Arsenal Focus - Wenger's men looking to make a dent in Champions League
A shattering collapse in Italy in the first leg of their round of sixteen match against AC Milan last season was enough to end Arsenal's Champions League dream for another year. In truth, few fancied Arsene Wenger's side to make any impression among the continent's elite and, despite a spirited comeback attempt back at home in North London, the Gunners fell short and crashed out. The aim will be to better last year's performance - even without the now-departed Robin van Persie.
Five months on, Arsenal have discovered the identity of their first opponents as they attempt to get closer to winning Europe's top prize. German giants Schalke, Greek champions Olympiakos and France's surprise title winners Montpellier will stand in between seeded Arsenal and a place in the first knockout round.
It is the fifteenth consecutive year that Arsenal have qualified for the Champions League; a great achievement amidst an era crammed with big-spending Sheikhs and a general lack of fiscal common sense. While economic sensibilities should be applauded, top-level football is ultimately geared towards silverware and success on the field. With the Gunners faithful having now endured seven trophyless seasons, European success would not go amiss.
The group itself, Group B, has echoes of Arsenal's group last year which also included French, German and Greek teams in the form of Marseille, Dortmund and, again, Olympiakos. Wenger and his team eventually qualified with relative ease but the veteran boss will be keen to avoid a repeat of last season's result against the Greek Super League winners as Arsenal lost 3-1 in farcical fashion.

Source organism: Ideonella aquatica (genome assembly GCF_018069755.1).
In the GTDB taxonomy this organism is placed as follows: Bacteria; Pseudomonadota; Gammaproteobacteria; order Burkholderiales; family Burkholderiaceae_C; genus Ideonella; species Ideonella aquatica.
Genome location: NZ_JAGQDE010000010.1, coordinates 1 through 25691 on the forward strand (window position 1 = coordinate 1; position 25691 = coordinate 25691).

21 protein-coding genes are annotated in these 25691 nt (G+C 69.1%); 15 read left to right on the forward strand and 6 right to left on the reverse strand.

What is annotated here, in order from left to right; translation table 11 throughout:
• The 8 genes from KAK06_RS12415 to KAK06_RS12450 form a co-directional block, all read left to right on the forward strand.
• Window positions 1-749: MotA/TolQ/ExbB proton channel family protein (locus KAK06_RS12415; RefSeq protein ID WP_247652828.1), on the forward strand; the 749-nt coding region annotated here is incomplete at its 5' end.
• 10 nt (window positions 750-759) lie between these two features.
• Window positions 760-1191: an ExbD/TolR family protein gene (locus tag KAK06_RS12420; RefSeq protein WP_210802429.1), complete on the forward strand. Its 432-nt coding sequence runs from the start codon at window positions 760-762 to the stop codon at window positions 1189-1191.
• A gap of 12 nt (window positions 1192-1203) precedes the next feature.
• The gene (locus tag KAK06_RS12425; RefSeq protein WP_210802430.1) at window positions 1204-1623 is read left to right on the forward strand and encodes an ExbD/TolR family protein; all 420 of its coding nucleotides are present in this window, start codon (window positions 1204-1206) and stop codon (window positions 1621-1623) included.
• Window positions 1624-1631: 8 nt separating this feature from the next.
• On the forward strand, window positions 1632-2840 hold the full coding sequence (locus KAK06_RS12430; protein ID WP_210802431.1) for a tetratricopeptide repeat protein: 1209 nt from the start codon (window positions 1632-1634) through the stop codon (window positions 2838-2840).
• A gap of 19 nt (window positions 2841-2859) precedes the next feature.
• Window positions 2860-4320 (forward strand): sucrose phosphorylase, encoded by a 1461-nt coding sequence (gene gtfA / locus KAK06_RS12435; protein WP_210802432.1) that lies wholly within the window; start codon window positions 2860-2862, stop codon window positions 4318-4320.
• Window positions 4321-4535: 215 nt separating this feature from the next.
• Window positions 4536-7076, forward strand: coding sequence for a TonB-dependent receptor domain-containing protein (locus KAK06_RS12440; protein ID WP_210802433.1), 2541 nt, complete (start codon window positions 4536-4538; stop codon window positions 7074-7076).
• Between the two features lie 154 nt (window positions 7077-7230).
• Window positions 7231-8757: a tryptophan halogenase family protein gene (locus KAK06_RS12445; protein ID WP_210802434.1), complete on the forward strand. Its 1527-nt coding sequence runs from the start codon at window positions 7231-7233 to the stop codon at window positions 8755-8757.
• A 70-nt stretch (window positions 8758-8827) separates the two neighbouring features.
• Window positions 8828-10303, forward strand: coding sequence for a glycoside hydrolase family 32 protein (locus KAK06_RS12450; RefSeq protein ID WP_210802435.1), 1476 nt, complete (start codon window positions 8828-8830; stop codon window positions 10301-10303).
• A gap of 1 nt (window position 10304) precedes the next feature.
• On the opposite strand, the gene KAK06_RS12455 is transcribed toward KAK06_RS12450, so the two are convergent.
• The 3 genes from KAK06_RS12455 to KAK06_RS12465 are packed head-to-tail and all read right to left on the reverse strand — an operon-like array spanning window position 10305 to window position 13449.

An interesting sub-plot to the draw comes in the form of Arsenal's summer signing from Montpellier - Olivier Giroud. Giroud swapped Stade de la Masson for the Emirates Stadium at the end of last season and will be keen to get one over on his former employers, for whom he scored 33 goals in 77 league appearances between 2010 and 2012.
In reality, Arsenal should not face too many problems qualifying from the group, with Schalke, the 2010-11 Champions League semi-finalists, perhaps posing the biggest threat. Die Königsblauen may have only come third in last season's Bundesliga, but with the likes of Klaas-Jan Huntelaar and Jefferson Farfan at their disposal, they are formidable opponents.
Arsenal's real challenges will most likely lie in the knockout phases. Now without their inspirational ex-captain, who inspired that magnificent comeback against Milan, can the Gunners and their relatively new-look squad really make a dent on Europe or have Wenger's glory days of a European final, back in 2006, come and gone?
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